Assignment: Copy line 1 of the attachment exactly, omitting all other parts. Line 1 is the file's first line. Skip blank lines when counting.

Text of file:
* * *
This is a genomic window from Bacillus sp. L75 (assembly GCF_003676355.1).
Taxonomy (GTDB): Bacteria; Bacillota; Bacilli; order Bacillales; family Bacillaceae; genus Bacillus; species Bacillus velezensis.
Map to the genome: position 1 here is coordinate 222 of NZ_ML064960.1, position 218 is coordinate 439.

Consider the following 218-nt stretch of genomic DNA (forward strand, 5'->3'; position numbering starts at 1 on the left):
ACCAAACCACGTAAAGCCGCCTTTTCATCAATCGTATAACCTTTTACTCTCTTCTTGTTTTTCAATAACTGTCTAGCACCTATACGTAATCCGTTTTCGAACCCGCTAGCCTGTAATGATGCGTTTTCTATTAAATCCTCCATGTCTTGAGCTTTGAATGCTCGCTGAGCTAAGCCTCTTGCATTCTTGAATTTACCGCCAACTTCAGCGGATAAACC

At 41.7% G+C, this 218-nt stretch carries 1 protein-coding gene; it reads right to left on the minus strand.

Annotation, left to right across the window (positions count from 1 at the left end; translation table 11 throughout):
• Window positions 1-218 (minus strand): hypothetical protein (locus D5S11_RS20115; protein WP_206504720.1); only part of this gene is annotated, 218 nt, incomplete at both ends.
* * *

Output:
This is a genomic window from Bacillus sp. L75 (assembly GCF_003676355.1).